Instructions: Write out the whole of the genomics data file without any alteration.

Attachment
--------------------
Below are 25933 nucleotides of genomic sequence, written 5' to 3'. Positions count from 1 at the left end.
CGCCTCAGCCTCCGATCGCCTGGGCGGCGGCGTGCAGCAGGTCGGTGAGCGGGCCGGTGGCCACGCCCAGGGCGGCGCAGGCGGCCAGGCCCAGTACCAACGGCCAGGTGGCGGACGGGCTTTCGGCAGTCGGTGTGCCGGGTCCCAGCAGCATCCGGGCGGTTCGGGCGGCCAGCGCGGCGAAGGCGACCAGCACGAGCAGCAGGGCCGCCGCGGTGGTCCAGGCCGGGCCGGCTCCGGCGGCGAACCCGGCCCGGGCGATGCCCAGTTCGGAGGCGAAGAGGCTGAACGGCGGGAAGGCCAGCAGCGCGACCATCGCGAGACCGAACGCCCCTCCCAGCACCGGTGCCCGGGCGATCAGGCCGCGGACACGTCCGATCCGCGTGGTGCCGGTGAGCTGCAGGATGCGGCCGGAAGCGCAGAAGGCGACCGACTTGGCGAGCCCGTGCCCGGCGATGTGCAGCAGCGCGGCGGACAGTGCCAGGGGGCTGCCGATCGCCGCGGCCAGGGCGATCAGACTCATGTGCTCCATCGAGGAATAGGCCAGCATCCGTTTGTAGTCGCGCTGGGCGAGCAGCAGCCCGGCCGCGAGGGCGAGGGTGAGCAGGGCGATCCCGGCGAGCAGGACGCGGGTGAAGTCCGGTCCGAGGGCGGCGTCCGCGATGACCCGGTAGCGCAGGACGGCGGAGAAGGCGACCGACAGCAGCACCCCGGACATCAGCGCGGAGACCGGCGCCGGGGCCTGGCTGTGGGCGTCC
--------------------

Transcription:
Below are 25933 nucleotides of genomic sequence, written 5' to 3'. Positions count from 1 at the left end.
CGCCTCAGCCTCCGATCGCCTGGGCGGCGGCGTGCAGCAGGTCGGTGAGCGGGCCGGTGGCCACGCCCAGGGCGGCGCAGGCGGCCAGGCCCAGTACCAACGGCCAGGTGGCGGACGGGCTTTCGGCAGTCGGTGTGCCGGGTCCCAGCAGCATCCGGGCGGTTCGGGCGGCCAGCGCGGCGAAGGCGACCAGCACGAGCAGCAGGGCCGCCGCGGTGGTCCAGGCCGGGCCGGCTCCGGCGGCGAACCCGGCCCGGGCGATGCCCAGTTCGGAGGCGAAGAGGCTGAACGGCGGGAAGGCCAGCAGCGCGACCATCGCGAGACCGAACGCCCCTCCCAGCACCGGTGCCCGGGCGATCAGGCCGCGGACACGTCCGATCCGCGTGGTGCCGGTGAGCTGCAGGATGCGGCCGGAAGCGCAGAAGGCGACCGACTTGGCGAGCCCGTGCCCGGCGATGTGCAGCAGCGCGGCGGACAGTGCCAGGGGGCTGCCGATCGCCGCGGCCAGGGCGATCAGACTCATGTGCTCCATCGAGGAATAGGCCAGCATCCGTTTGTAGTCGCGCTGGGCGAGCAGCAGCCCGGCCGCGAGGGCGAGGGTGAGCAGGGCGATCCCGGCGAGCAGGACGCGGGTGAAGTCCGGTCCGAGGGCGGCGTCCGCGATGACCCGGTAGCGCAGGACGGCGGAGAAGGCGACCGACAGCAGCACCCCGGACATCAGCGCGGAGACCGGCGCCGGGGCCTGGCTGTGGGCGTCC